Retiring Bowdoin Faculty and Staff Honored by College
Story posted May 05, 2000
Bowdoin College honored its retiring employees with a reception Thursday, May 4, at the college.
This year's retirees honored include Charles Butt, Coach (Athletics); Henry Haley, Housekeeper (Facilities Management); Jeanne Levesque, Housekeeper (Facilities Management); Norma McLoughlin, Class News Editor (Bowdoin Magazine); and Marita Miller, Secretary (Communications - Publications). Charles Grobe, Professor of Mathematics, and Louis Tremante, Director of Computing and Information Services, will be retiring. John Ambrose, Joseph Edward Merrill Professor of Greek Language and Literature in the Classics Department, has retired as well.
The reception will also be an occasion to remember the life and friendship of Rick Anderson, who passed away in April. Rick was a steward in Alumni Relations who served the college for sixteen years with outstanding dedication.
John Ambrose began teaching in Bowdoin’s Classics Department in 1966. John complemented his classroom work with efforts to bring Greek and Latin into the Bowdoin community. He created the Institute for Greek Studies at Bowdoin, which brought 40 high school teacher to Bowdoin for a 4-week seminar that encouraged the study of Greek literature in the original and to introduce Greek studies into the curriculum. He was a regular reader at holiday Vespers services, reading Biblical passages in the original Latin.
John last taught at Bowdoin in the fall of 1998. He plans to continue his research in areas such as Euripedes’ "Helen," as well as undertaking an ambitious travel schedule.
Charles J. Butt was hired by the Department of Athletics as Coach of Soccer and Swimming and the Director of Physical Education in 1961. Charlie holds the distinction of being the college’s longest-serving coach. He has served under five college presidents and five athletic directors, has coached more athletes than anyone else in Bowdoin history, and has amassed an incredible record of success.
Charlie has come into close contact with and become friends with more people in the Bowdoin College family than anyone else. He has been the cornerstone of the Athletic Department for many years and has had a phenomenal impact on the lives of Bowdoin’s student-athletes.
Charlie is described by those who know him as humble, generous, caring, balanced, and world-class. "Anyone with whom he has had contact over the years is better off for having known him," Bowdoin soccer coach Tim Gilbride said. On June 30, 2000 he will retire from Bowdoin after 38 years, leaving a lasting and profound legacy.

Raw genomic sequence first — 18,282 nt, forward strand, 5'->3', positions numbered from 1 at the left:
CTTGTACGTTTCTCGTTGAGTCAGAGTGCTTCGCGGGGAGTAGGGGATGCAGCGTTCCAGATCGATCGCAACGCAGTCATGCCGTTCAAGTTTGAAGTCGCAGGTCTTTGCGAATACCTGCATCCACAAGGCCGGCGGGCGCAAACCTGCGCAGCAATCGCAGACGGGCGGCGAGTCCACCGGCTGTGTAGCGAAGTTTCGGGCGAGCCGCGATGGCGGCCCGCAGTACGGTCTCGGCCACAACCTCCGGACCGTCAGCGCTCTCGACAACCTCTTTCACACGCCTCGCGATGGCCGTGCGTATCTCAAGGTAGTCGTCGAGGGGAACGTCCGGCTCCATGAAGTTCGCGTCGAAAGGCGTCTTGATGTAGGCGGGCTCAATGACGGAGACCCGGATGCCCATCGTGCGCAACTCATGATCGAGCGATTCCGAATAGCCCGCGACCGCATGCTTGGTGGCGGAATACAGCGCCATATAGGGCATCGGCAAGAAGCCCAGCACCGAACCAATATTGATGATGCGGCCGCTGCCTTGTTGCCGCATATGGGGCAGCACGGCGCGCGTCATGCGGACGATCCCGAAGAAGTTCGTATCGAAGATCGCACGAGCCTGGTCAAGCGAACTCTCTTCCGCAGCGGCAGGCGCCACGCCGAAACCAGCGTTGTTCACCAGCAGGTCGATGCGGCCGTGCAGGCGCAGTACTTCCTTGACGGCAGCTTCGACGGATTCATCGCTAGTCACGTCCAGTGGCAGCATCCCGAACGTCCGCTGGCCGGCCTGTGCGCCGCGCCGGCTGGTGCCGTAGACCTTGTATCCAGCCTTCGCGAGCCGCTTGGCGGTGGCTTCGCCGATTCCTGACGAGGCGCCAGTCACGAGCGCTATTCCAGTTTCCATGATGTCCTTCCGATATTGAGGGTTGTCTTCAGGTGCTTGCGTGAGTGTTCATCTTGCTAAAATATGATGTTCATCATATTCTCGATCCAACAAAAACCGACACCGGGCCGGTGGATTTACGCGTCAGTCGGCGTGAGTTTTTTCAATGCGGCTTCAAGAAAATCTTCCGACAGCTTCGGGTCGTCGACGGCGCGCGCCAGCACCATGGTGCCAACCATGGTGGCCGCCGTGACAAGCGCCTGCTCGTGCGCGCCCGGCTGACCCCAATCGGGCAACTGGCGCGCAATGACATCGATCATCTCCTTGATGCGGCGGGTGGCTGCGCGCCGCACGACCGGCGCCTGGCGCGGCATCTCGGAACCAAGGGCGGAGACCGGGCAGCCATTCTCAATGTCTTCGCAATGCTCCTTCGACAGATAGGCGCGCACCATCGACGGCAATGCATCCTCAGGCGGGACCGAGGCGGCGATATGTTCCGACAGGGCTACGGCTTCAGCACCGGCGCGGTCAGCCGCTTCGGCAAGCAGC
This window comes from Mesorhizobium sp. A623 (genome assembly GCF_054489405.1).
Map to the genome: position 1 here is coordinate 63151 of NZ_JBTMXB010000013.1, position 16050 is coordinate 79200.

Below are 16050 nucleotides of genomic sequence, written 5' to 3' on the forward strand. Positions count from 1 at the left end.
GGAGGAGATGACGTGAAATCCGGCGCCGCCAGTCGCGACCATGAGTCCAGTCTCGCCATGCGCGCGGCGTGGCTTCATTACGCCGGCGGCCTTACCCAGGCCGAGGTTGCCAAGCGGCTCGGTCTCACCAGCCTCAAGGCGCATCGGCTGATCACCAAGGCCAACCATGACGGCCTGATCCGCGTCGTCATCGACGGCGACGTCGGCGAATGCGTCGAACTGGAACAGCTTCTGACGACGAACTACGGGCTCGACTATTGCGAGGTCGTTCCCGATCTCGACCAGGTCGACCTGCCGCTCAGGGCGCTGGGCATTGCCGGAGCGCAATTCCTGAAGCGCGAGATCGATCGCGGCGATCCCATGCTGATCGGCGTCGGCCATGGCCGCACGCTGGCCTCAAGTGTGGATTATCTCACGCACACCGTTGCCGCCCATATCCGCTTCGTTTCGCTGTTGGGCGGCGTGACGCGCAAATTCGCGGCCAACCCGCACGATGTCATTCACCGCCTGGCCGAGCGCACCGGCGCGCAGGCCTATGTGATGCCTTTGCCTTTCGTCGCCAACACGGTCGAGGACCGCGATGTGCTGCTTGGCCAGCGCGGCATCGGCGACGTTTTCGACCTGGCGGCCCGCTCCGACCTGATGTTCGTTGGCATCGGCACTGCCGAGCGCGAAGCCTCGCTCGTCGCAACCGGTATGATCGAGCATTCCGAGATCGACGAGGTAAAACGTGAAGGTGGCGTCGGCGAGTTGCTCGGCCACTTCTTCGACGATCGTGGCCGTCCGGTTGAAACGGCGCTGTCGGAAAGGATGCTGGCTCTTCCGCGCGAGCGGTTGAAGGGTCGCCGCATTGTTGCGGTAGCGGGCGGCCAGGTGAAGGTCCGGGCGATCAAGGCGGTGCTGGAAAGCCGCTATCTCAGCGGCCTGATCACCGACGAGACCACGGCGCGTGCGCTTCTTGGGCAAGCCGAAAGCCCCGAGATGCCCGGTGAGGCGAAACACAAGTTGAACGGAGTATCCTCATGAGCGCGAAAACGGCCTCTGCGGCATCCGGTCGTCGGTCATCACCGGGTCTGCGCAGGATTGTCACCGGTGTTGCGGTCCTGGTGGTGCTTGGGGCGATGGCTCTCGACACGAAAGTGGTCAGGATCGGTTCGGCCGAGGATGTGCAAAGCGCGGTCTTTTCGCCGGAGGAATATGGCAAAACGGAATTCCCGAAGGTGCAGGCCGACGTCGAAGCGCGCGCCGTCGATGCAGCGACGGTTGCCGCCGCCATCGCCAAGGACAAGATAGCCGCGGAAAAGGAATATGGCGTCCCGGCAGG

Charles A. Grobe, Jr. was hired in September of 1964 as an Instructor of Mathematics and became a professor in the Department of Mathematics the next year.
Chuck is famous for his precision and punctuality. From his manner of conduct to his notoriously perfect blackboard writing to his penchant for teaching 8:00 am classes to his passion for Volvo cars, he approaches his work and his life with great care and diligence. Fellow professor Jim Ward notes, "If I’d get in [the office] a little after 8:00, he’d already be going home," weekday and weekend alike. His blackboard writing was a "work of art," always precise and perfect. Chuck has always been extremely pleasant to work with. His dry wit adds much to the department’s personality.
Chuck is an avid photographer and takes beautiful photographs. His post-retirement plans include spending more time at his house on Little Deer Isle with his wife, who is herself a Ph.D. mathematician and the first female faculty member of Bowdoin. Chuck retired on December 31, 1999, after 35 years at Bowdoin.
Henry E. Haley was hired on September 9, 1984 as a Custodian at the Physical Plant. During his 15 years at Bowdoin, Henry worked in multiple capacities and handled various supervisory responsibilities. In addition to his many tasks in Facilities Management, Henry has dedicated time to serve on the Workplace Safety Committee and the Support Staff Advocacy Committee.
Supervisors and co-workers admire Henry’s dedication and work ethic. Henry is truly an asset to the department. He excels at his job by knowing all aspects of his work as well as knowing every square inch of the campus. Henry always goes the extra mile, and he has been called in many times in the middle of the night because he will never say "no."
Henry’s co-workers describe him as a very conscientious, caring, unselfish, and knowledgeable employee and a wonderful human being. He looks for the good in his co-workers and Bowdoin students, and he always does his job with a smile.
Jeanne C. Levesque began her time at Bowdoin working part-time from 1972 through 1977 as a Dining Service Aide at Moulton Union. Jeanne began working full-time in 1984 and has worked for both Dining Service and Physical Plant. She has worked in Housekeeping since 1988.